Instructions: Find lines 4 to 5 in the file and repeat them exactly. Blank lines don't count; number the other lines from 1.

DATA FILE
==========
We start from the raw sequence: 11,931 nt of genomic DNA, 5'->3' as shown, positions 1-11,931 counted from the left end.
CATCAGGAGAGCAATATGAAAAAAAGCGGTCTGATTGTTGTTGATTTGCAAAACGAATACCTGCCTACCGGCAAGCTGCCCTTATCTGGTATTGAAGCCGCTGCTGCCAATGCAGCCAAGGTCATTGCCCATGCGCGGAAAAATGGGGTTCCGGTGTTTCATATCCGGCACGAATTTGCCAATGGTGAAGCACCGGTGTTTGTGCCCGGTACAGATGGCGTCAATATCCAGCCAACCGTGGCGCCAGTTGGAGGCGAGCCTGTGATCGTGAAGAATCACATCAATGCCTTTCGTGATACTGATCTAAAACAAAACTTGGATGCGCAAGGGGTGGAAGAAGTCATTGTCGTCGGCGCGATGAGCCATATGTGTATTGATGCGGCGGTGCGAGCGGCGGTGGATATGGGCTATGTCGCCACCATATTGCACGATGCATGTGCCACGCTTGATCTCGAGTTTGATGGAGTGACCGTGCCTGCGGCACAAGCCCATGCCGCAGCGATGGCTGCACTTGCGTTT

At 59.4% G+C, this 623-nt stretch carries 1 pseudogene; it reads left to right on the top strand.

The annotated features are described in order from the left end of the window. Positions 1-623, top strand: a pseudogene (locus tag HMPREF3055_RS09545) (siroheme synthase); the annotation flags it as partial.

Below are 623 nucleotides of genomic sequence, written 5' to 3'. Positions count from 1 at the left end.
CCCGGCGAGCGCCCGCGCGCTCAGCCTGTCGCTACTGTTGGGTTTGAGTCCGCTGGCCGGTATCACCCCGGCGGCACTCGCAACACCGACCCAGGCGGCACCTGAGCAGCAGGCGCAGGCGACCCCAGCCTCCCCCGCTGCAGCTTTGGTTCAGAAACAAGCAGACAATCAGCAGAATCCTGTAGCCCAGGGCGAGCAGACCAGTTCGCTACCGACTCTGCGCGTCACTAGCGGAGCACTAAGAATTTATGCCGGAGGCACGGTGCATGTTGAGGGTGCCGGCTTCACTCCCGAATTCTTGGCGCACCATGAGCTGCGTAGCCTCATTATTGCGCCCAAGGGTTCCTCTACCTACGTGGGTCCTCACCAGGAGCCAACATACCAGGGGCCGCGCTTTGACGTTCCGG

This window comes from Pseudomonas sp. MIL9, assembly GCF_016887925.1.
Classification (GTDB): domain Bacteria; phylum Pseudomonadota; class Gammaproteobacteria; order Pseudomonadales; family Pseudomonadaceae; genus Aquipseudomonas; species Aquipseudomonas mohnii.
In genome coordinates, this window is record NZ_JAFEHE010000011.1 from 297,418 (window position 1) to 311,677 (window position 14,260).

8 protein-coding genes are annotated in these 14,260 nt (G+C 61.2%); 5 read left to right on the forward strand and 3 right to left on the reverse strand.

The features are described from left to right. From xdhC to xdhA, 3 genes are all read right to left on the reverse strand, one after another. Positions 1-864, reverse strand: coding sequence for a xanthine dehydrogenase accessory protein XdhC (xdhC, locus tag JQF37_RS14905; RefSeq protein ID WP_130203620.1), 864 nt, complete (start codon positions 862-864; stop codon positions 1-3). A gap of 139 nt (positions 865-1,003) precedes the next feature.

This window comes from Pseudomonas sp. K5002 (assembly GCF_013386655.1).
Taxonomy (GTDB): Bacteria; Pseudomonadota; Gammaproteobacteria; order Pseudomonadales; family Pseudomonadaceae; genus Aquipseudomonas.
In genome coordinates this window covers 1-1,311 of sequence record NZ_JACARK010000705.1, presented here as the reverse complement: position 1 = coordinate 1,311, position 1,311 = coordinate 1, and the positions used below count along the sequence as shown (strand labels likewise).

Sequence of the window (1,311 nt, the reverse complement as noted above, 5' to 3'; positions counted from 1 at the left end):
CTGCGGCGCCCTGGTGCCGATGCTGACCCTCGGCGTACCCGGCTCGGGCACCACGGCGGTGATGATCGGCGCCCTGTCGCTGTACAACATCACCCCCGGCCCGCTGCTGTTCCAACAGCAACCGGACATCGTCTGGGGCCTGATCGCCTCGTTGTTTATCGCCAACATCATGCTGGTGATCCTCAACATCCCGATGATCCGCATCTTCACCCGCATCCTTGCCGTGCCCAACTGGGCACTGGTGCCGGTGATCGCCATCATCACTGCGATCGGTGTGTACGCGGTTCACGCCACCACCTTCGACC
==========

The annotated features are described in order from the left end of the window. Positions 1-623, top strand: a pseudogene (locus tag HMPREF3055_RS09545) (siroheme synthase); the annotation flags it as partial.

Below are 623 nucleotides of genomic sequence, written 5' to 3'. Positions count from 1 at the left end.